William was born in 1748 and baptised on the 17th June 1748 in Mollington, Oxfordshire. His parents being, Thomas Hazlewood and Hannah Hayward. He was the youngest child and had four known siblings, Elizabeth Hazlewood 1743, Mary Hazlewood 1744, and Anna Maria Hazlewood 1747. He also had an older brother also confusingly named William who was born in 1745 and baptised on the 17th November 1745 but who died as an infant of one year and was buried in Mollington on the 13th April 1746. (This has proven very confusing for researchers trying to find the right William).
If ever there was a person who was born it seems to bump from one blighted tragedy to the next, I reckon William must have been a decent contender. The child who was named for a dead brother was barely a year old when his own father met his demise at the tragically young age of 35 in the October of 1749. His mother Hannah was left with four children to raise the eldest being only six years of age.
The village of Mollington was and remains a small hamlet in landlocked Oxfordshire where the primary occupation was agriculture. It can be safely assumed that William’s father Thomas was a Labourer employed in this area. How Hannah got on after the death of her husband one can only wonder and figure that she would have been reliant on the support of her family in the village.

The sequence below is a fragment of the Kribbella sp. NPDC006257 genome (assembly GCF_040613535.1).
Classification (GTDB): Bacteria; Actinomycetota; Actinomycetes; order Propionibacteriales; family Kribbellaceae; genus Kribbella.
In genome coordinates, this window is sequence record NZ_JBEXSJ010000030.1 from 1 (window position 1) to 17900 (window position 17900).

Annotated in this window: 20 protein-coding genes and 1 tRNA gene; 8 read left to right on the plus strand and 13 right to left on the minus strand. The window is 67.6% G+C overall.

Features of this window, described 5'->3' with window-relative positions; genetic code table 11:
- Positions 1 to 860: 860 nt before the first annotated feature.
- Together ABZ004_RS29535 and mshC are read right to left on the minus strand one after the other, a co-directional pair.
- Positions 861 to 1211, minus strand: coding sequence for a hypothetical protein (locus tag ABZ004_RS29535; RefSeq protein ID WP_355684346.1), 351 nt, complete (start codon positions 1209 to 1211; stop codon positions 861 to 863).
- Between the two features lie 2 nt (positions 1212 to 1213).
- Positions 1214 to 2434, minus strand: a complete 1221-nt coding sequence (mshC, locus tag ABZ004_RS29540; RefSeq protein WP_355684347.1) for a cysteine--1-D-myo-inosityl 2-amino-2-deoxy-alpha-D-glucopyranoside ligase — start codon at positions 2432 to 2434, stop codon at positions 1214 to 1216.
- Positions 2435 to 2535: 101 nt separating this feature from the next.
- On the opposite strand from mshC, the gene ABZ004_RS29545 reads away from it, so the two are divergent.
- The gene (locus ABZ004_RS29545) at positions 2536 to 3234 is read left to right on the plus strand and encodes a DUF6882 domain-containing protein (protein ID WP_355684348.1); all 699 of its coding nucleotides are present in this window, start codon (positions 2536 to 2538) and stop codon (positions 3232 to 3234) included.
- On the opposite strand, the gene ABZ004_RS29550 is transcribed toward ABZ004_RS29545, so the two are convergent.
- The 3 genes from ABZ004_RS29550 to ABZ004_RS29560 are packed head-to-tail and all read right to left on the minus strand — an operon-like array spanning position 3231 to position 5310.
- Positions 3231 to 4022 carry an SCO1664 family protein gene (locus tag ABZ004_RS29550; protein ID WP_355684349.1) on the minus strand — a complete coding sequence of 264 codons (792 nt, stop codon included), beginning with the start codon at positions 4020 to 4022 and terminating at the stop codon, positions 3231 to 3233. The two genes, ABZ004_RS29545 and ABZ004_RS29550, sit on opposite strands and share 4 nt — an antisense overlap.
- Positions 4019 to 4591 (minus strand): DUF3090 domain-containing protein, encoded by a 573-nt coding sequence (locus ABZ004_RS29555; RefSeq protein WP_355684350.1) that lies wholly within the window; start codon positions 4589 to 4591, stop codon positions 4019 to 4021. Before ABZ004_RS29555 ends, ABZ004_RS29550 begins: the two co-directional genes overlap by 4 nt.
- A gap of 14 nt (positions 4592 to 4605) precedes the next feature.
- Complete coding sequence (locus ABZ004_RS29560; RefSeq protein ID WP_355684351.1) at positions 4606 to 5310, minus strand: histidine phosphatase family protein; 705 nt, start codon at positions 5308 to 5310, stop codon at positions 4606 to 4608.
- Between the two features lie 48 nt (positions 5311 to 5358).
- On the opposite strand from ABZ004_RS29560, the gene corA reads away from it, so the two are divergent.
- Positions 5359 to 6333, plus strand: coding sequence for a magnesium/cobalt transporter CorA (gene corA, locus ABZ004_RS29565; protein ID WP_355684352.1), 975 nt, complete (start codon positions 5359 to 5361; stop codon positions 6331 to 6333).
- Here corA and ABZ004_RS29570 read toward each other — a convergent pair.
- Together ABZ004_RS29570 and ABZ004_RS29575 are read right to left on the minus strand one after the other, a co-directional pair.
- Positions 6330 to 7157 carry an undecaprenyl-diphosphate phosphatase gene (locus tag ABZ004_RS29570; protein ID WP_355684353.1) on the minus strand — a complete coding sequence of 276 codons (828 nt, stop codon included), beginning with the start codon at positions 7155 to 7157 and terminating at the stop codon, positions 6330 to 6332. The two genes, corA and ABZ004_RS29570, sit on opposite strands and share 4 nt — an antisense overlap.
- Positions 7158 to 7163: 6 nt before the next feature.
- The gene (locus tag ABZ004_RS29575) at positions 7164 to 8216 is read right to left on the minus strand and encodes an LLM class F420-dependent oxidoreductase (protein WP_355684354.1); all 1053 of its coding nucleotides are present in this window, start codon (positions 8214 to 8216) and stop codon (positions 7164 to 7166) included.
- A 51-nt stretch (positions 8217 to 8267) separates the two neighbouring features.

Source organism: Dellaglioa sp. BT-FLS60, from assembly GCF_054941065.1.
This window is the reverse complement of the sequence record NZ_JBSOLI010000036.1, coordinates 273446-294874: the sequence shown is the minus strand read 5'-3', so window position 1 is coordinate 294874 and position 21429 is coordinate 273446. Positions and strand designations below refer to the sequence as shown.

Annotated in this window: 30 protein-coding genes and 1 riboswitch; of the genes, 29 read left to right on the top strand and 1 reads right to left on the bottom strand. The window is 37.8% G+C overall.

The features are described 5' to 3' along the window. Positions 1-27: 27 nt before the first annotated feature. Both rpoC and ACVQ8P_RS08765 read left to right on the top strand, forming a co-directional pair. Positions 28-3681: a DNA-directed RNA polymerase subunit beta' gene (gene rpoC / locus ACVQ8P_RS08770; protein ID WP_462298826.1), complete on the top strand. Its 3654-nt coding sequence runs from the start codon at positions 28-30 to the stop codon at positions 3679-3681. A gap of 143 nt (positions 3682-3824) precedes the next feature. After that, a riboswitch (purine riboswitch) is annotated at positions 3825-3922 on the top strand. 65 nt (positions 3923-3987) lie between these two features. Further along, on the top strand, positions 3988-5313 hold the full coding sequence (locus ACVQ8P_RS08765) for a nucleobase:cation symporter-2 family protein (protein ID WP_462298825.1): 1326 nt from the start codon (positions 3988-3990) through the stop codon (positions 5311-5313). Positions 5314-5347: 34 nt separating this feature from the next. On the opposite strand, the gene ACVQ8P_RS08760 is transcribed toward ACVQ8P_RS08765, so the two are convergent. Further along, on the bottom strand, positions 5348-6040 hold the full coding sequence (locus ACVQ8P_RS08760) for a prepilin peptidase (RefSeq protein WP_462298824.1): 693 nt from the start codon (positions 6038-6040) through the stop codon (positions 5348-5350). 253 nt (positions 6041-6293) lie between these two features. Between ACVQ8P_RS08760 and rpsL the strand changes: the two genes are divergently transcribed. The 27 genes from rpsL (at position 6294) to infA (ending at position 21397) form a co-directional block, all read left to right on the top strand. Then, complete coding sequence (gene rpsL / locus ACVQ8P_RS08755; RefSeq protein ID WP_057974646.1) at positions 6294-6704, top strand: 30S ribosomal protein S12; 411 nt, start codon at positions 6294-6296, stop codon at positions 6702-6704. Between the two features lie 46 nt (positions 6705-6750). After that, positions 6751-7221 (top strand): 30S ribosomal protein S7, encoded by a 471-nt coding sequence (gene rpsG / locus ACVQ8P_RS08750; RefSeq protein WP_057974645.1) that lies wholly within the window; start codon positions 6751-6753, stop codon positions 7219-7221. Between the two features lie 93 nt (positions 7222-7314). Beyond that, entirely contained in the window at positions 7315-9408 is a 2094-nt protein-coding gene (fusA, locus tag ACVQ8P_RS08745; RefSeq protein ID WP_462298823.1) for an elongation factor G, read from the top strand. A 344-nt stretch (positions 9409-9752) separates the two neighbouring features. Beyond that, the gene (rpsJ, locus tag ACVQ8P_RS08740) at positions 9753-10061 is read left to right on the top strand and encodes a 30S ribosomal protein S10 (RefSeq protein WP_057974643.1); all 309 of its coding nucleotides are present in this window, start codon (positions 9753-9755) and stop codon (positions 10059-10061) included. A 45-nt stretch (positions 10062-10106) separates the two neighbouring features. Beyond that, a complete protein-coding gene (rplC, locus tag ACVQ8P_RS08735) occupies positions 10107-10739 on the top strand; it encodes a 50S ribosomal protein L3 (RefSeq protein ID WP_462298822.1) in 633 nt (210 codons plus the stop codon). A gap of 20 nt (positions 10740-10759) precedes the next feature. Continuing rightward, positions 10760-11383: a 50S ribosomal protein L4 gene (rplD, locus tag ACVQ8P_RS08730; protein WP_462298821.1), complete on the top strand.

William Hazlewood (felony)
On the 15th March 1790, forty-two-year-old William fronted the Maidstone, Kent Assizes and was convicted of stealing a bay mare. He was sentenced to seven years’ transportation to the very distant, remote, and barely colonised Australia. In fact, so remote and far away that William managed to get himself written into history by his inclusion on the third fleet of convicts to the colonies. It was only a mere handful of years since Captain Cook himself had sailed into Botany Bay. I’m sure that at the time William probably didn’t see the historical value of his impending journey.
On the 27th March 1791 after a year in Gaol waiting, William was transported from Plymouth in Devon by the ship “The William and Ann” to Port Jackson. One of seven ships in the third fleet. On the 28th August 1791, the ship sailed into Port Jackson in Sydney Cove and William disembarked into the late and temperate winter season with spring just on the cusp. He wasn’t to linger long and by September he once again was aboard a ship, in this case it was the Salamander and he was enroute to his new home on the new settlement of the isolated Norfolk Island to the north.